“Gabe used to say, ‘I play so much guitar it’ll make your ass hurt,’” Duffy recounts. “He played in so many different styles and understood the idea that folk music is inclusive. If you feel it—have the heart for it—and can make your audience feel it, it doesn’t matter how you play. It’s going to be great and people will have a good time.
“Gabe was like a modern-day Lightnin’ Hopkins,” he continues. “He was a great philosopher and, since my father had died, a father figure to me. As he introduced me to the world of drink houses around Winston-Salem, I started to be his driver and backing guitarist. We busked at the bus station. We busked everywhere. One day we just took off for a gig in Pittsburgh with $5 in our pockets. We busked and made it all the way there and back. Gabe taught me a lot about road life.
“He wanted to work more, so I got the idea to book him into bars. We made a cassette recording, and with that I got him a gig at an international festival and then we went on to Lincoln Center and Carnegie Hall.”
Thus a major part of the Music Maker modus operandi was born. “In the folklore business, there are a lot of field recordings where the folklorist makes a tape and goes away, and the tape never surfaces again,” Duffy explains. “I wanted to start a model where we had a longer relationship with each artist and try to do social justice by changing the lives of one artist at a time.”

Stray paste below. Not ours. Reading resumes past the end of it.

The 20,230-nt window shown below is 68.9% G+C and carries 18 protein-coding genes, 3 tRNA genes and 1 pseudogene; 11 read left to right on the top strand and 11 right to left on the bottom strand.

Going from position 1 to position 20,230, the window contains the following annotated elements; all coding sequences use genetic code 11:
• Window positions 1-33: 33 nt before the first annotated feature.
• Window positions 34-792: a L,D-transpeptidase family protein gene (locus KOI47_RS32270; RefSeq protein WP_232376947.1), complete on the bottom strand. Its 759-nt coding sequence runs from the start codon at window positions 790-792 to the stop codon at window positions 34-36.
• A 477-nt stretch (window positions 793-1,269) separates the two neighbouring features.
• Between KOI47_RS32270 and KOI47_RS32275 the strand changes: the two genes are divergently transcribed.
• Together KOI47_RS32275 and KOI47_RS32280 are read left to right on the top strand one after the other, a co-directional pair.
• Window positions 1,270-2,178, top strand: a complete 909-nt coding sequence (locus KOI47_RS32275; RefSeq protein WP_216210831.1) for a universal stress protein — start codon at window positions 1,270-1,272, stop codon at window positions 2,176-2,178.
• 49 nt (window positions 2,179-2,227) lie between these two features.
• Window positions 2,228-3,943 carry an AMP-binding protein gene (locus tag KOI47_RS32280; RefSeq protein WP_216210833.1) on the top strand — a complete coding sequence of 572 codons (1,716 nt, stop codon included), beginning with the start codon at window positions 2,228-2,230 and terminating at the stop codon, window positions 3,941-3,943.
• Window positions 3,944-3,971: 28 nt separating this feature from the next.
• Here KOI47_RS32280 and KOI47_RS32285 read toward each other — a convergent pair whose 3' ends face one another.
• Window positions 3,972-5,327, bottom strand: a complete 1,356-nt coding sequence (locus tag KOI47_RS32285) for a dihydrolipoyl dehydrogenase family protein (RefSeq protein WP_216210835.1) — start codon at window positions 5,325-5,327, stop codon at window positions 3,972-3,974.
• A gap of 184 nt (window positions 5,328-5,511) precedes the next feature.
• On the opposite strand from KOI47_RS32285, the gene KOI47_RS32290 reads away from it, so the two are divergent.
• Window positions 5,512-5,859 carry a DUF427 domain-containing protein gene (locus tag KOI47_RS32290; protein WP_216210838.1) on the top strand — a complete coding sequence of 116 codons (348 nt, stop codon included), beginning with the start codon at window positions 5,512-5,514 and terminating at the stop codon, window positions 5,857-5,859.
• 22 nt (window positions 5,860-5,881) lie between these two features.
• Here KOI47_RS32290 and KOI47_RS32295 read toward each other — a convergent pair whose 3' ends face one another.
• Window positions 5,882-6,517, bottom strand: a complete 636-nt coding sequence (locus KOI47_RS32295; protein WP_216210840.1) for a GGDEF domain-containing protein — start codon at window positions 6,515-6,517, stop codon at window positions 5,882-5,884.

Cool John Ferguson.
Gabriel introduced Duffy to a handful of his blues- and gospel-playing contemporaries—Willa Mae Buckner, Preston Fulp, Mr. Q (Cueselle Settle), Macavine Hayes—who became the foundational Music Maker artists. “They were living in abject poverty, typically surviving on incomes of $2,000 to $3,000 a year. But when I asked them how I could help, none of them asked for money. They all asked if I could get them gigs, and it’s been that way with our artists ever since.”
Although Music Maker’s first performers were blues-based, the organization and label has expanded in all kinds of musical, cultural, and geographical directions. Its catalog now also embraces the Native American songs of Pura Fé, the zydeco of Major Handy, the Appalachian mining and lumber camp tunes of Carl Rutherford, the Piedmont blues of Etta Baker, and the music of one-armed harmonica virtuoso Neal Pattman.